If we are going to conquer the universe, we will need help from autonomous vehicles, such as the HDPR Mars Rover. They have to travel over unfamiliar terrain without the possibility of human intervention – and must sometimes show a little courage as well.
As an extension of humans out in the wider universe, intelligent robots can change the future of space travel in the long term. Largely autonomous vehicles will land on celestial bodies, explore them, and thereby accelerate the exploration of the Solar System. High mobility, precise manipulation and the durability and reliability of the robotic systems are crucial factors for success.
“Remote control is not possible on Mars. That’s why a self-navigating rover is viewed as an essential technology for future missions.”
Levin Gerdes, robotics engineer, ESA
Special conditions require special chips
However, this requires custom-adapted electronics because the environmental conditions in space are much tougher than on Earth. Extreme temperature fluctuations, radiation and high acceleration forces are just some of the loads affecting devices and components. Cosmic radiation in particular – solar wind and other charged particles from the galactic background – can cause structural damage to the chips’ crystal lattice and lead to errors in computing processes. In order to avoid this, the chips have to be constructed using different methods to their terrestrial counterparts: for example, the silicon substrate used for conventional chips is replaced with aluminium oxide. This is due to the fact that silicon, unlike aluminium oxide, can lose its insulating effect under the influence of cosmic radiation. However, because these “toughening” measures are expensive and the chips cannot be manufactured in current production plants, old tried-and-tested chips are still in use. For example, NASA’s standard spaceflight processor, the RAD750, is based on a PowerPC 750 processor that was introduced in 1998. Although it operates reliably in a temperature range between -55 and 125 °C, and is resistant to a total radiation dose of up to 200,000 rad, it is also very slow compared to present-day standards. Its maximum performance is 200 MHz. By way of comparison, a modern chip operates at a clock frequency of up to 5 GHz.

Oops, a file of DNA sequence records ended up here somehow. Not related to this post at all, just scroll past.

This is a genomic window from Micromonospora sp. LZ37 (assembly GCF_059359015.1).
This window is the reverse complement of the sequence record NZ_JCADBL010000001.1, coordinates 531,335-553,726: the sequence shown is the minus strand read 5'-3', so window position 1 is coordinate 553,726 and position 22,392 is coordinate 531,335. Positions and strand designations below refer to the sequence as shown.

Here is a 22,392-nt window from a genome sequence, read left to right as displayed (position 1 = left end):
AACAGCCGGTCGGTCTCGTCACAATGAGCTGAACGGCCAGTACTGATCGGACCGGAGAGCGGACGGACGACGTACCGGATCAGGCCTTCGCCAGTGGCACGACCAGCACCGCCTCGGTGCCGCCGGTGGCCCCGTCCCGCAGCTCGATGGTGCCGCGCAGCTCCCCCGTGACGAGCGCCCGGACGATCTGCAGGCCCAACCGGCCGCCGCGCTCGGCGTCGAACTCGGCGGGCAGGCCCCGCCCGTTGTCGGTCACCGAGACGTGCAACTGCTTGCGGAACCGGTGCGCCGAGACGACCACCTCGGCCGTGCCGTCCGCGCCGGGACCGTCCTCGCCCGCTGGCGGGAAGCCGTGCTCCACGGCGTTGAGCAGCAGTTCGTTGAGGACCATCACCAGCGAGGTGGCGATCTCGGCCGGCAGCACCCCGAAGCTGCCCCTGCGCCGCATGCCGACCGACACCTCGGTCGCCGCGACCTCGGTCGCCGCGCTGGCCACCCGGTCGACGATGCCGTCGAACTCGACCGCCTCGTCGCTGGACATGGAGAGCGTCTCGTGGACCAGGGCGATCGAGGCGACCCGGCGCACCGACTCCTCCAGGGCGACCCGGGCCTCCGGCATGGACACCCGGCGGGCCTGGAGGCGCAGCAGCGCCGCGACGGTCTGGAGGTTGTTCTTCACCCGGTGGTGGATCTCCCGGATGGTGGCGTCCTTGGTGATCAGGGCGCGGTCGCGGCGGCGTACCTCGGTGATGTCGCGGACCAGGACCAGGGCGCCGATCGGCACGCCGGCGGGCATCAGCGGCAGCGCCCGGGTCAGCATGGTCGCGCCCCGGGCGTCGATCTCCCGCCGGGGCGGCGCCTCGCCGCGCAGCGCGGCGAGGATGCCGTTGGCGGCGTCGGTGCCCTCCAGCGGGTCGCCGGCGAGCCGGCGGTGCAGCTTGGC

Spacecraft with eyes and a brain
Autonomous vehicles, however, require fast processors. For this reason, NASA’s Goddard Space Flight Center demonstrated a new processor technology back in 2009: the SpaceCube processor, which is faster than the RAD750 by a factor of 10 to 100. To achieve this, the Goddard engineers have combined radiation-resistant circuits, which perform specific computing tasks simultaneously, with algorithms that can detect and repair radiation-induced errors in the data. This system is almost as reliable as the RAD750, but due to its considerably higher speed, it is able to perform complex calculations that have hitherto been limited to terrestrial systems. The processor is used in the Raven module, for example: in the future, this system will enable supply carriers to dock autonomously with the ISS. To this end, Raven is equipped with camera, infrared and lidar sensors, as well as algorithms for machine vision. “The sensors serve as the eyes. SpaceCube acts as the brain, analysing data and telling components what to do,” says Ben Reed, Deputy Division Director of SSPD.
Humans can still intervene on the moon